- “DTE plans to spend $1.2 billion through 2017 on new pipeline and gathering investments in the Marcellus and Utica Shale basins to meet growing shipper demand, levels approximately 61% higher than the preceding three-year period. DTE is currently moving forward with plans to build and increase capacity of its Nexus and Vector pipelines to move Utica and Southwest Marcellus shale gas to markets in the U.S. Midwest, including Chicago, Ohio and Michigan, and Ontario, Canada. DTE completed a FERC pre-filing for the Nexus pipeline in the fourth quarter of 2014 (4Q’14) and has an in-service target date during 4Q’17. Agreements with several local distribution companies (LDCs) and key shippers have been executed. DTE is also making investments to expand capacity on its Bluestone and Millennium pipelines in the Marcellus Shale basin. The Bluestone expansion is expected to be completed by the 2Q’16. Fitch views DTE’s increasing investments in the FERC-regulated GSP segment as favorable due to higher ROE, lower regulatory risk, and long-term contractual arrangements.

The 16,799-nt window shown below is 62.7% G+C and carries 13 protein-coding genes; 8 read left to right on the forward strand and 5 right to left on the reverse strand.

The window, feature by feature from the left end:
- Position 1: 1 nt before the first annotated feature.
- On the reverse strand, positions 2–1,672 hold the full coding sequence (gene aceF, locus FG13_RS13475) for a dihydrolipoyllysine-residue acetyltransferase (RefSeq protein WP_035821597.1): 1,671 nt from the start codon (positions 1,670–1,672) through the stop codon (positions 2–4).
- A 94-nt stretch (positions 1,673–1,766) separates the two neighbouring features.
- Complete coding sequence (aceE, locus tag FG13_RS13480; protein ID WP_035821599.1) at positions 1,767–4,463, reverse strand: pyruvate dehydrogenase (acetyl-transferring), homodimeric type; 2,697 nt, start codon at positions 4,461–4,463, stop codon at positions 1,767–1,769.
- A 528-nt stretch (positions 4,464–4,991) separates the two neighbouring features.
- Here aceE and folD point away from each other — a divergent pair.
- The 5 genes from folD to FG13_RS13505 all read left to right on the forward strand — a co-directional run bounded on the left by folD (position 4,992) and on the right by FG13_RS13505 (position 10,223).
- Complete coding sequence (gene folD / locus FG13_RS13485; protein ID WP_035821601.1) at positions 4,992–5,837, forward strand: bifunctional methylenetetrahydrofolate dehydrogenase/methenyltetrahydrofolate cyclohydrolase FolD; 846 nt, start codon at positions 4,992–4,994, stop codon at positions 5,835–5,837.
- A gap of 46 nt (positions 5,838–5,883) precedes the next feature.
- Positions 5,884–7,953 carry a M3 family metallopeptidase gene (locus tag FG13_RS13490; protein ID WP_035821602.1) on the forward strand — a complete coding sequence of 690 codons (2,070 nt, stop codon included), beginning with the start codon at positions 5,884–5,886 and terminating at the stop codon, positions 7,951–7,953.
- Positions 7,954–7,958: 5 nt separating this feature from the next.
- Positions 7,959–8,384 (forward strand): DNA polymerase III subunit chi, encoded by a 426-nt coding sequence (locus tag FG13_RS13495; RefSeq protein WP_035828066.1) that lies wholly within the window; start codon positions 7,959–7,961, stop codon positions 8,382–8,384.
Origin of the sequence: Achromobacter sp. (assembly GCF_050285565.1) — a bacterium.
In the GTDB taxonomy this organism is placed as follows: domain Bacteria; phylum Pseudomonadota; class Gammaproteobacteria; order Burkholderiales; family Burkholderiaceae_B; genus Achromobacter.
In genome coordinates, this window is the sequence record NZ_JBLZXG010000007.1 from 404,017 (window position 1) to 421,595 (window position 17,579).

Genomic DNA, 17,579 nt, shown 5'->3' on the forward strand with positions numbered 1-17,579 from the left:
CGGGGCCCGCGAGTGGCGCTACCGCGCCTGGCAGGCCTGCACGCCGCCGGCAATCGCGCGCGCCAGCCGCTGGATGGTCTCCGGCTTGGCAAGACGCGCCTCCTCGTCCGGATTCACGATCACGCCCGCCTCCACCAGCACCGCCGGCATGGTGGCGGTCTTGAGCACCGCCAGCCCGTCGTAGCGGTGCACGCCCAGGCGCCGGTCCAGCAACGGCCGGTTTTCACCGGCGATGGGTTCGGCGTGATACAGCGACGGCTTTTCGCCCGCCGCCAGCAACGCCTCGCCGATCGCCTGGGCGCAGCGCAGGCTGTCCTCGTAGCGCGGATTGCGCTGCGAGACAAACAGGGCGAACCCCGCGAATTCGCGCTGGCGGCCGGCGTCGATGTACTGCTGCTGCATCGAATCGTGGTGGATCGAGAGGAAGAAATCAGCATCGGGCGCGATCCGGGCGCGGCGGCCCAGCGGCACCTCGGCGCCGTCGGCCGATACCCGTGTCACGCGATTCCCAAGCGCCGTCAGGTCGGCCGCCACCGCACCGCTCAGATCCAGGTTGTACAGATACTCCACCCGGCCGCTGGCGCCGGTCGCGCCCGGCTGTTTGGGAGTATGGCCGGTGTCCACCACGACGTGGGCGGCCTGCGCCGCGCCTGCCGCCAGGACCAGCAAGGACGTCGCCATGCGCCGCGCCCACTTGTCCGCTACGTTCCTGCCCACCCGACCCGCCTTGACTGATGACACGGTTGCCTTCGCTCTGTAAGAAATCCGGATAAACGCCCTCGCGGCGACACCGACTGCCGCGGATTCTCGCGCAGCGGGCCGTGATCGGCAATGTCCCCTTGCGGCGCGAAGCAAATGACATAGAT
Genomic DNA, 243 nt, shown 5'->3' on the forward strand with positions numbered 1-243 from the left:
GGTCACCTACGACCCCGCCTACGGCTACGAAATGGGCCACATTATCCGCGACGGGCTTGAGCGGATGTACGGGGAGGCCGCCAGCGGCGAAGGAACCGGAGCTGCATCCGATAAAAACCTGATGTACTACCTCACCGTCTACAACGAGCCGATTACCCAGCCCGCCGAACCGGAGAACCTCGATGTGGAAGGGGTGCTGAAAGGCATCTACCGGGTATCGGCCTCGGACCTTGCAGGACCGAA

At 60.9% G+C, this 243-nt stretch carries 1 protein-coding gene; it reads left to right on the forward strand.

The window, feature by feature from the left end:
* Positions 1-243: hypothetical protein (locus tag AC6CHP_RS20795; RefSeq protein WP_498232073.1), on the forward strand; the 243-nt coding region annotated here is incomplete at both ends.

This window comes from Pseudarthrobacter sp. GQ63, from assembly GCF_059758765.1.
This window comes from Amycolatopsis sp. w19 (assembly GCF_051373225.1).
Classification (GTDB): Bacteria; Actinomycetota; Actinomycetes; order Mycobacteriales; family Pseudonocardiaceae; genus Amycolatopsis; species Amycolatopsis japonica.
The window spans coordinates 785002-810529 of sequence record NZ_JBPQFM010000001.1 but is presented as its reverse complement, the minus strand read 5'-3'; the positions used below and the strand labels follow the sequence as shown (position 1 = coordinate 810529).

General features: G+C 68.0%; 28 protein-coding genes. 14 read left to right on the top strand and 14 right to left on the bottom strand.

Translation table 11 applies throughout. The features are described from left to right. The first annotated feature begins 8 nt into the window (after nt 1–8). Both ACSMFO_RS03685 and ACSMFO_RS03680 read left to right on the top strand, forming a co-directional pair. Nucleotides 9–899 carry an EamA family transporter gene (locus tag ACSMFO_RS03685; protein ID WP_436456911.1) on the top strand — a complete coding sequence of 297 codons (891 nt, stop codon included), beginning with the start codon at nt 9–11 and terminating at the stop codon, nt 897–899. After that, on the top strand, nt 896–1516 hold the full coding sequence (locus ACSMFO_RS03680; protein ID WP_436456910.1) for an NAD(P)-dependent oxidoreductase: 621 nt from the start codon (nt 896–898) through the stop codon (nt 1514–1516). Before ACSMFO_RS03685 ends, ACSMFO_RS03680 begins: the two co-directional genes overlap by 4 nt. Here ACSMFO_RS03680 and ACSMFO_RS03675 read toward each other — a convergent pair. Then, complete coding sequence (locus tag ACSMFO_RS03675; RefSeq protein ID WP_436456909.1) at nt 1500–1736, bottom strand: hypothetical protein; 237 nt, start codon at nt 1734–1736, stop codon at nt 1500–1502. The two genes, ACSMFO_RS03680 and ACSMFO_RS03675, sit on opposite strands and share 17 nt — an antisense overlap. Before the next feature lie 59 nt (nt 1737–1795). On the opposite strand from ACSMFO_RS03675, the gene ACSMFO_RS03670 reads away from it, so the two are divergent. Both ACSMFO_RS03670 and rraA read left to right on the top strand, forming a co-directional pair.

- “Capital investments are expected to total approximately $7.2 billion through 2017, levels approximately 20% higher than the preceding three year period. Of the total capex, DECo plans to spend $4.7 billion, primarily on new generation, distribution investments and environmental compliance. DTE Gas plans to spend $1 billion on distribution system enhancements including storage and transportation projects. Due to the large capex program, both the regulated utilities will need equity support from the parent through 2017 to help maintain their balanced capital structures. In addition, growing natural gas pipeline investments will render DTE to be FCF negative in the intermediate term, in Fitch’s view. DTE will need to fund the deficit by a roughly 50% mix of debt and equity to maintain the present balanced capital structure. Fitch anticipates annual equity issuances at DTE totaling roughly $300 million per year through 2017 through its Dividend Reinvestment Programs (DRIP) and employee pension programs and approximately $300 million increase in parent only long-term debt per annum.”